11. What is happening in HK right now is truly astonishing. Rent is going through the roof and I am commonly hearing of rate hikes between 40-50%. Hong Kong may well be pricing itself out of the game in SE Asia as expats consider the true cost of living here. Some windfall gains i'm hearing of are eye watering. A colleagues is closing a deal this week for a 10 million HKD profit on a 7 million purchase in 2006. This is all madness and unless the government does something unpopular fast it is very likely to end in tears. But as always the question is when not if...............
  12. There is of course a concern in holding lumps of cash (HKD) with the spectre of inflation. It is possible/probable that inflation will grip HK in the near future, the long term mindset of deflation is likely to change as the 'china effect' diminishes. It has the type of culture through which a 'mania' phase could kick in driving prices higher and causing some significant problems. Indeed the property speculators have been gambling on this being the case. Wages are certainly going up although this has been somewhat inconsistent and patchy. The 'straddle' bets you mentioned are unfortunately beyond my scope of investment capablilities. Personally Ive stuck a proportion into 'safe' stocks which traditionally have held firm or even risen during panic sells (e.g HK electric) and brought into a few long term fixed deposits (4%) knowing their terms and conditions enable withdrawal at any stage when the time comes.
  13. My personal opinion is that HK is being warmed up for a greater acceptance of the Yuan in the next few years. Some peg or partial pegging seems a likely outcome in the near term. Just observations but I have noticed in the last few weeks: 1) Retail banking has gone RMB mad led by HSBC and BOC. Go to any HK bank or their website and you are inundated by the latest RMB products. This is a change to 6 months to a year ago. 2) Retailers are encouraging/supporting yuan payments. This is being driven by the big chains. I saw two customers pay for goods in RMB last weeks. First time ever in my six years in HK 3) The first RMB IPO supported by Li K Shing heavily publicized 2 days ago 4) HSBC is advertising the opening of Yuan cashpoints across HK. This will further encourage the circulation of the currency across the territory. I feel the corporates/ government (same thing) are warming the public up for further integration and acceptance of the RMB. This seems to be happening at lightening speed with a likely big announcement in 2011/12. Its a gut feeling you get just by living in HK and there is a momentum of change at the present time. My prediction would be a re-peg to basket of currencies announced spring 2011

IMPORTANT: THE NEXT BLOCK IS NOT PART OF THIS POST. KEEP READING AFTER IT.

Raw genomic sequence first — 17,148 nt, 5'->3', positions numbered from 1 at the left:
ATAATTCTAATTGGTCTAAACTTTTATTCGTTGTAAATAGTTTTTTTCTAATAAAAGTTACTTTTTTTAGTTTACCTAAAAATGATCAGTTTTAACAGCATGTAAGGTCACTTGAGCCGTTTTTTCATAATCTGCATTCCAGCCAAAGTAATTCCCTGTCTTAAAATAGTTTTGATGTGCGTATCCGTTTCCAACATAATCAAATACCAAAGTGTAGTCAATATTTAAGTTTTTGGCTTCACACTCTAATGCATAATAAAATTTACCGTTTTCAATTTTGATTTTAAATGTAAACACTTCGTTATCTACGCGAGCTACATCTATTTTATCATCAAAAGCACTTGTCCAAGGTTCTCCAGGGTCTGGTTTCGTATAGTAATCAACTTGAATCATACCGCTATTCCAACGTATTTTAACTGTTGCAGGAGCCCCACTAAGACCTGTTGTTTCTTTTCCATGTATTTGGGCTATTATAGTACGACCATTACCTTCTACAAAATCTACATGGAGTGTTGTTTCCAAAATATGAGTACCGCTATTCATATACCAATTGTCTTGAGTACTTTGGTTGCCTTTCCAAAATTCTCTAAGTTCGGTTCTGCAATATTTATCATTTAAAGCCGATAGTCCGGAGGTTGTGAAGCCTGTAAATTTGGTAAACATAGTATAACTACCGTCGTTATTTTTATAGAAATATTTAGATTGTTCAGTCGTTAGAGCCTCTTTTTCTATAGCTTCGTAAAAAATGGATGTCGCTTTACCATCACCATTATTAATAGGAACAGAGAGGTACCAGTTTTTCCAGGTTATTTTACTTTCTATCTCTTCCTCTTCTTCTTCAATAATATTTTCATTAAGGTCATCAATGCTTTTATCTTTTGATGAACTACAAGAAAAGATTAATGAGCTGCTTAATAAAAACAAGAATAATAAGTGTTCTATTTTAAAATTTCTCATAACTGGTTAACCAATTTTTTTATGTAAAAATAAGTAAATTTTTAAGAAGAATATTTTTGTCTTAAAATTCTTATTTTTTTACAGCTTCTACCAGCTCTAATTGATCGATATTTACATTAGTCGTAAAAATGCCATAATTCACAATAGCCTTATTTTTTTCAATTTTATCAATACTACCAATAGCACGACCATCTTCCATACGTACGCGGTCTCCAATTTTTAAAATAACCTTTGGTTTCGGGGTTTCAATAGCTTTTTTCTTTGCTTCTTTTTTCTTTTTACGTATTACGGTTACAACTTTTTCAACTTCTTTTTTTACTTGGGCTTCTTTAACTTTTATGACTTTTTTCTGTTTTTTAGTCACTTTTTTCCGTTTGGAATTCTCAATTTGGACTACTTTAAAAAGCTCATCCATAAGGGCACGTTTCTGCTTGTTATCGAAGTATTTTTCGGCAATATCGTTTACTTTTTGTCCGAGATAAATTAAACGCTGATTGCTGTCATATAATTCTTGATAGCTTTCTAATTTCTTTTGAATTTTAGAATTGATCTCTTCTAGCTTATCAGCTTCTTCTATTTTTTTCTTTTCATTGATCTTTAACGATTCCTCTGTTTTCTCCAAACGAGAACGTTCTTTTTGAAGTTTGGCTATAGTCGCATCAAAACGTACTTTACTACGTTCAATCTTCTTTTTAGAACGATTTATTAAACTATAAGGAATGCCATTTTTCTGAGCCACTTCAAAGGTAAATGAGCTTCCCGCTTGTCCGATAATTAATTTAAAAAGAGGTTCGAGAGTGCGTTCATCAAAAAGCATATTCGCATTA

14. desertorchid

    Zopa and Yes-Secure.com

    Telegraph- Zopa As Bill Gates reportedly said, "the world needs banking but it doesn't need banks" The banks are universally hated and we all feel horribly abused by them. To make things worse there is a nagging doubt that nothing has changed in the last 2 years. The Government will never act to benefit the small guy. Sites like Zopa and Yes-secure are growing but still lack mainstream acceptance. It really is one of the few hopes to 'get back at' the banking fraternity in a meaning ful way and starving them of public cash like this should be supported by all. I agree it seems all to risky and 'different' at the moment but must be worth supporting and spreading the word. The enormous overheads of the big banks will make them horribly uncompetitive if sites like these become significant competition. The default rates are low, lending money is secure and lent money is spread between borrowers. This all sounds good to me with lending rates of 8-9%. Does anyone have any practical experience of using these sites or plan to in the future?
  15. It is indeed a fine balance. As a worker and earner in HK I know of 5 colleagues looking to buy investment properties in the UK this summer. Many prices do seem incredibly cheap for expats that have long sought property in their homeland. Will this outweigh a shift in sentiment amongst domestic buyers? Seems unlikely and in addition overseas buyers will also employ a 'wait and see' approach. We have got to get past the tipping point though. As for QE that fix is done! Diminishing returns from now on.